Psychiatric Evidence in Criminal Trials: To Junk or Not to Junk?
Slobogin, Christopher, 1951-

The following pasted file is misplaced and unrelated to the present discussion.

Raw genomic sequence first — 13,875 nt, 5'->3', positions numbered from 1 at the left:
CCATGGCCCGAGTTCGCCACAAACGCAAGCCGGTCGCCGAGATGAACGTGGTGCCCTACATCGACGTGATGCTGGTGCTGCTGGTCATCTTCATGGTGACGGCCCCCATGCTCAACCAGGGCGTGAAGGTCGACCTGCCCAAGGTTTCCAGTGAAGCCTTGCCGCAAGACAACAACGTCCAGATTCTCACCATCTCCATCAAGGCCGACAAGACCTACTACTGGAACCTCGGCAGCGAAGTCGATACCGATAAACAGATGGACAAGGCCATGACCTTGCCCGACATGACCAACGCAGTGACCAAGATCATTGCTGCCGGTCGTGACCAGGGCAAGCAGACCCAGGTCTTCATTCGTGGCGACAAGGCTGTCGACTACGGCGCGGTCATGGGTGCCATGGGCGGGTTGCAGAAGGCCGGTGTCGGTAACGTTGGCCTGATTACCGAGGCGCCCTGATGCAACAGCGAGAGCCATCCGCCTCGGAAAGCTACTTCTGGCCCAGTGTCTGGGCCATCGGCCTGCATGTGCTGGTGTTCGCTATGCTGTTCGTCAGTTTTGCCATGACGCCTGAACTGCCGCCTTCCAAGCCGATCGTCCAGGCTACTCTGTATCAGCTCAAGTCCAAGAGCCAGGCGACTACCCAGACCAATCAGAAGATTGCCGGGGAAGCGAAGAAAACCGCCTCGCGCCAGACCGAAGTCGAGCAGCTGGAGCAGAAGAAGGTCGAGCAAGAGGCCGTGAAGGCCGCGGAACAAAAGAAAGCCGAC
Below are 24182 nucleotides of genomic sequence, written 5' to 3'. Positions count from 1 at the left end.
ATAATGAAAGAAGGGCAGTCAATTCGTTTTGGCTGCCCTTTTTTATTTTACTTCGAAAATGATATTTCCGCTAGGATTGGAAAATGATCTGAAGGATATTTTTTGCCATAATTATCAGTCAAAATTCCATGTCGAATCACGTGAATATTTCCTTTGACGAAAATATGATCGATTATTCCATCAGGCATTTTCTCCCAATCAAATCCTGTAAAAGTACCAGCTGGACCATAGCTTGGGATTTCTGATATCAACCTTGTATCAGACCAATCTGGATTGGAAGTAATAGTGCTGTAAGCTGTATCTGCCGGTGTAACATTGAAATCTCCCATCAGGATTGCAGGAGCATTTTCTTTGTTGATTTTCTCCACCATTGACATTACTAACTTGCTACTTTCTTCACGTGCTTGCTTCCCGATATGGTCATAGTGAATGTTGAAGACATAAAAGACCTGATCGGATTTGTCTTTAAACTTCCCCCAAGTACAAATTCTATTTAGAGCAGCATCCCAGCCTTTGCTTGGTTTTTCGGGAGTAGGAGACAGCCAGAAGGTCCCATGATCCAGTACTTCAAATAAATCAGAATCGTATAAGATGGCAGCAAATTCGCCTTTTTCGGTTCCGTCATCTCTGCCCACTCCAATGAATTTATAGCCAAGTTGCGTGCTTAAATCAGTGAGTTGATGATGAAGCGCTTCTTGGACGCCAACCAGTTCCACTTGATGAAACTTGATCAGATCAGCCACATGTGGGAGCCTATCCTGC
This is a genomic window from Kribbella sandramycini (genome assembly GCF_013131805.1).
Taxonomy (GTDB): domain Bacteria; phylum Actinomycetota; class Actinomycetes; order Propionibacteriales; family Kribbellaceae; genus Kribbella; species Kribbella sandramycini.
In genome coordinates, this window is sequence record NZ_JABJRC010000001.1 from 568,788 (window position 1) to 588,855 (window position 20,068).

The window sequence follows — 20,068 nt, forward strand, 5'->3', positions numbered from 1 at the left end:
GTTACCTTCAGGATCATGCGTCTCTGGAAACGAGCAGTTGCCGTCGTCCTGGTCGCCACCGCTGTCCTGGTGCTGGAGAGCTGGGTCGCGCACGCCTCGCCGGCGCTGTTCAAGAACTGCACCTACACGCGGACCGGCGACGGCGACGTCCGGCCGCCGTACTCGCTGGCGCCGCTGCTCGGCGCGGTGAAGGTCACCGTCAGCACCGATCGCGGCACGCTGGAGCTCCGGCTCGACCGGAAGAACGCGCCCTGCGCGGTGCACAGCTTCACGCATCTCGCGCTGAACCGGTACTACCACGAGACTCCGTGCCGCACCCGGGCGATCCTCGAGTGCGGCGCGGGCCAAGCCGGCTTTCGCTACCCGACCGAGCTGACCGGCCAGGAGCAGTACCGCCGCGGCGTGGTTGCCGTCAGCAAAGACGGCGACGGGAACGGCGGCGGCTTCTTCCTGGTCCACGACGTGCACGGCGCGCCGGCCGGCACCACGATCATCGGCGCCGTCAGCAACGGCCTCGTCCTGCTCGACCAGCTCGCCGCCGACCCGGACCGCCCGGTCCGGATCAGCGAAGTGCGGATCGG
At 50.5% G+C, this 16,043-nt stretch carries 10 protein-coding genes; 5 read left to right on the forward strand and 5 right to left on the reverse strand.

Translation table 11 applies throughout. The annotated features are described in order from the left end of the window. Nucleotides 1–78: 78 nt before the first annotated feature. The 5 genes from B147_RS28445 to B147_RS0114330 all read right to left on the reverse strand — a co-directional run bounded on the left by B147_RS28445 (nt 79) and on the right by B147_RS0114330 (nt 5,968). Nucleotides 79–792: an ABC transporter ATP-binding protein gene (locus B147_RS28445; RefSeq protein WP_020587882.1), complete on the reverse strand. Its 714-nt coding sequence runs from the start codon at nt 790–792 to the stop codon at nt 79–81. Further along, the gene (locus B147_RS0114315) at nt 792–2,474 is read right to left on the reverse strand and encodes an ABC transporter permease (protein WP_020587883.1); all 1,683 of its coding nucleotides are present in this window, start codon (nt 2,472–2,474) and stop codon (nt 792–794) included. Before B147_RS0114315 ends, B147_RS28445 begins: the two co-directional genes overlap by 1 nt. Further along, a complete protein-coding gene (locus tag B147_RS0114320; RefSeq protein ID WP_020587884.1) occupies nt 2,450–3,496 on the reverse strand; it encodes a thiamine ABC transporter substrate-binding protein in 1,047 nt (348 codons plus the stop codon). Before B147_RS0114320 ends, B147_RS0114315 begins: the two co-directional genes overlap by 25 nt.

This Article begins, in Part I, with a brief review of the past four decades" of psychiatric and psychological testimony in criminal trials (henceforth referred to simply as "psychiatric testimony"). Although this review cannot be called comprehensive, it does make clear that, contrary to what the popular literature would have us believe, psychiatric innovation is neither at an all time high nor the prevalent form of opinion testimony by mental health professionals. At the same time, such "nontraditional" expert opinion from clinicians, on those rare occasions when it does occur, has changed over the past few decades in both content and objective. Part II canvasses historical developments in the law governing the admissibility of psychiatric testimony With the Supreme Court's recent decision in "Daubert v. Merrell Dow Pharmaceuticals," this law has undergone a metamorphosis, at least on the surface. What is also clear, however, is that evidentiary changes have not, to date, affected the admissibility of most psychiatric testimony. Traditional psychiatric testimony continues to be admitted regardless of its reliability. Further, while novel psychiatric testimony is usually subjected to Daubert-type or other screening tests, the continuing ambiguity of these tests means that nontraditional evidence is still admitted, excluded, or limited in its scope for reasons that are not always immediately apparent. A better method of parsing out truly "junk" testimony is needed. Part III offers ways of improving the evidentiary analysis. A good framework for such analysis already exists-under the Federal Rules of Evidence, the admissibility of any expert testimony hinges on its materiality, probative value, helpfulness, and understandability.' Most courts, however, perhaps not attuned to the subtly different versions of behavioral "science," could benefit from an elaboration of this framework as it applies to psychiatric testimony. The most important contention in Part III concerns the assessment of probative value. The thesis here is that a distinction should be made between psychiatric evidence presented to prove past mental state and psychiatric evidence proffered to prove acts. Given the difficulty, in theory and in practice, of proving past mental state,15 the reliability assessment that is part of gauging probative value should be less demanding for psychiatric evidence on this issue. At the same time, psychiatric testimony that focuses on whether an act occurred-an objective and scientifically verifiable fact-should have to meet a more stringent test. In short, assessment of probative value should take into account the extent to which accuracy is possible. Part III also makes suggestions aimed at improving analysis of the other three components of the admissibility framework: materiality, helpfulness, .and countervailing factors. First, courts should pay much closer attention to the substantive scope of the law governing mental state defenses, a move that should curtail some of the more outlandish claims. At the same time, the law should define the helpfulness inquiry in broad terms, focusing on the extent to which psychiatric evidence offers counterintuitive explanations. Finally, courts must consider whether the evidence will be subject to adversarial testing, given the importance of ensuring the evidence is understood for its actual worth. Part IV concludes the Article with a discussion of an interesting implication of the foregoing arguments: the ultimate impact of the proposed framework is to allow criminal defendants more leeway than the government in presenting psychiatric evidence. Part IV briefly presents two normative justifications for this outcome, the first derived from the constitutional right to present a defense and the second based on utilitarian concerns about what would happen if that right were seriously abridged. Taken together, the arguments made in this Article suggest that suspect psychiatric science has a role to play in the criminal courtroom, but normally only when it supports claims concerning the past mental state of a defendant.